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After the housing crisis, subprime CDOs naturally fell out of favor. Demand shifted to a similar—and similarly risky—instrument, one that even has a similar name: the CLO, or collateralized loan obligation. A CLO walks and talks like a CDO, but in place of loans made to home buyers are loans made to businesses—specifically, troubled businesses. CLOs bundle together so-called leveraged loans, the subprime mortgages of the corporate world. These are loans made to companies that have maxed out their borrowing and can no longer sell bonds directly to investors or qualify for a traditional bank loan. There are more than $1 trillion worth of leveraged loans currently outstanding. The majority are held in CLOs.

I was part of the group that structured and sold CDOs and CLOs at Morgan Stanley in the 1990s. The two securities are remarkably alike. Like a CDO, a CLO has multiple layers, which are sold separately. The bottom layer is the riskiest, the top the safest. If just a few of the loans in a CLO default, the bottom layer will suffer a loss and the other layers will remain safe. If the defaults increase, the bottom layer will lose even more, and the pain will start to work its way up the layers. The top layer, however, remains protected: It loses money only after the lower layers have been wiped out.

Unless you work in finance, you probably haven’t heard of CLOs, but according to many estimates, the CLO market is bigger than the subprime-mortgage CDO market was in its heyday. The Bank for International Settlements, which helps central banks pursue financial stability, has estimated the overall size of the CDO market in 2007 at $640 billion; it estimated the overall size of the CLO market in 2018 at $750 billion. More than $130 billion worth of CLOs have been created since then, some even in recent months. Just as easy mortgages fueled economic growth in the 2000s, cheap corporate debt has done so in the past decade, and many companies have binged on it.

Despite their obvious resemblance to the villain of the last crash, CLOs have been praised by Federal Reserve Chair Jerome Powell and Treasury Secretary Steven Mnuchin for moving the risk of leveraged loans outside the banking system. Like former Fed Chair Alan Greenspan, who downplayed the risks posed by subprime mortgages, Powell and Mnuchin have downplayed any trouble CLOs could pose for banks, arguing that the risk is contained within the CLOs themselves.

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Posted by alwaysinasnit | Fri Jun 12, 2020, 11:42 PM (0 replies)

Fears grow of an eviction apocalypse

https://www.axios.com/eviction-crisis-coronavirus-351bb693-a04f-4ea1-a27d-dceb5163af14.html

Most states paused evictions when the coronavirus hit — but those holds are expiring at about the same time that more generous unemployment benefits are set to dry up.

Why it matters: The one-two punch could easily exacerbate the housing crisis for Americans already bearing the worst of COVID-19's effects.

One fifth of adults polled in May said they had slight or no confidence they would be able to pay their rent or mortgage due in June, according to a weekly Census survey measuring COVID-19’s impact on Americans.
An Urban Institute analysis of Census data found nearly 25% of black renters deferred or did not pay their rent last month, compared with 14% of white renters.
In Michigan, courts are bracing for "a coming deluge" of as many as 75,000 landlord/tenant filings. (The state's moratorium expired this week.)

The big picture: The pandemic — which forced an economic collapse — is adding new burdens on top of the country's longstanding housing problems.

"There was a supply and affordability problem before, and the opportunity for it to get a lot worse presents itself, unless there's really good support coming from the federal, state and local level," Paula Cino of the National Multifamily Housing Council, a trade group for the apartment industry, tells Axios.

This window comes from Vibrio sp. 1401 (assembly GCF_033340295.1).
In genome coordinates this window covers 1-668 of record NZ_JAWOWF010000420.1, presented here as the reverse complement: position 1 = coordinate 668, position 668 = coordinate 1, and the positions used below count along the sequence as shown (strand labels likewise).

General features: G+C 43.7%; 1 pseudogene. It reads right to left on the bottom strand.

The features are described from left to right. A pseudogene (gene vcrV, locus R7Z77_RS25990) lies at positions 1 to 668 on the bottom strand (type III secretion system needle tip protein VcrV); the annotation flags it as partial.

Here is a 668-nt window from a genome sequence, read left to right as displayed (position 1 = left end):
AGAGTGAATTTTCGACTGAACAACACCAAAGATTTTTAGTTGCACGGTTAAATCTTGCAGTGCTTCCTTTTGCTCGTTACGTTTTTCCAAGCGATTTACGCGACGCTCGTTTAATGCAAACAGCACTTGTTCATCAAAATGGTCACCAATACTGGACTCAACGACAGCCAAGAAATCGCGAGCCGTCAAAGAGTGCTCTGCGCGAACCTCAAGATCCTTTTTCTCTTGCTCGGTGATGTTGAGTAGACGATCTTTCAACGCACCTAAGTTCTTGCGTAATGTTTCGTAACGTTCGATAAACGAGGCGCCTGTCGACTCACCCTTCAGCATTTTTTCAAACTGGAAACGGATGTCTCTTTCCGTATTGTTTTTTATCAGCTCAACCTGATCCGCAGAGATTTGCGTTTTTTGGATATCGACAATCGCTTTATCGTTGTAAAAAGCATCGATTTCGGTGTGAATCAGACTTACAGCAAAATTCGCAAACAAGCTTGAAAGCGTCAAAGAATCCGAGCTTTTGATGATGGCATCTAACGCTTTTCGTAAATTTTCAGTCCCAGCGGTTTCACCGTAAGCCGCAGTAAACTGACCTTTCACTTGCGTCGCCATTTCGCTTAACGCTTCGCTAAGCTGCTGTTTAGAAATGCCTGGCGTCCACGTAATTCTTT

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Posted by alwaysinasnit | Fri Jun 12, 2020, 08:47 PM (6 replies)

Millions Of Americans Skip Payments As Tidal Wave Of Defaults And Evictions Looms

https://www.npr.org/2020/06/03/867856602/millions-of-americans-skipping-payments-as-tidal-wave-of-defaults-and-evictions-?utm_source=pocket-newtab

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But looking ahead, advocates say people could run into big trouble because the terms of these hardship programs can be all over the map.

"Credit cards, auto loans, installment loans, there are no federal guidelines," says Aracely Panameño, a director at the nonprofit Center for Responsible Lending.

She says when it comes time to make up for all those skipped payments, there are federal rules for repayment plans for home mortgages but not for many other types of loans. So she says lawmakers need to protect people. Otherwise, she says, lenders could make demands beyond what people can afford. "You must have a capacity to catch up with your payments in an affordable way," Panameño says.

Chi Chi Wu with the National Consumer Law Center agrees. Without better protections, when it comes time to make up for the missed payments, "there's going to be a lot of people who could experience massive credit reporting harm," says Wu, an attorney focusing on consumer credit issues.

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Posted by alwaysinasnit | Mon Jun 8, 2020, 06:22 PM (17 replies)

Texas police trap protesters marching across Dallas bridge

https://www.rawstory.com/2020/06/texas-police-trap-protesters-marching-across-dallas-bridge/

On Monday, officers of the Dallas Police Department trapped a crowd of protesters marching across the Margaret Hunt Hill Bridge, containing them with smoke.

According to witnesses, the police ordered the protesters to lie on the ground, and then began to make arrests.

The protesters marching westbound on the Margaret Hunt Hill Bridge has been stopped by law enforcement. Officers deployed smoke to deter the marchers from crossing over to the eastbound side of the bridge. @ChiefHallDPD @CityOfDallas

— Dallas Police Dept (@DallasPD) June 2, 2020



Protesters are now lying down on the lanes of the Margaret Hunt Hill bridge in Dallas. Dallas PD is using smoke to prevent marchers from getting to the other side of the bridge.

It's is past curfew in this area. pic.twitter.com/0KRoGMVKJ6

— Ryan Wood (@RyanWoodDFW) June 2, 2020

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Posted by alwaysinasnit | Mon Jun 1, 2020, 09:52 PM (0 replies)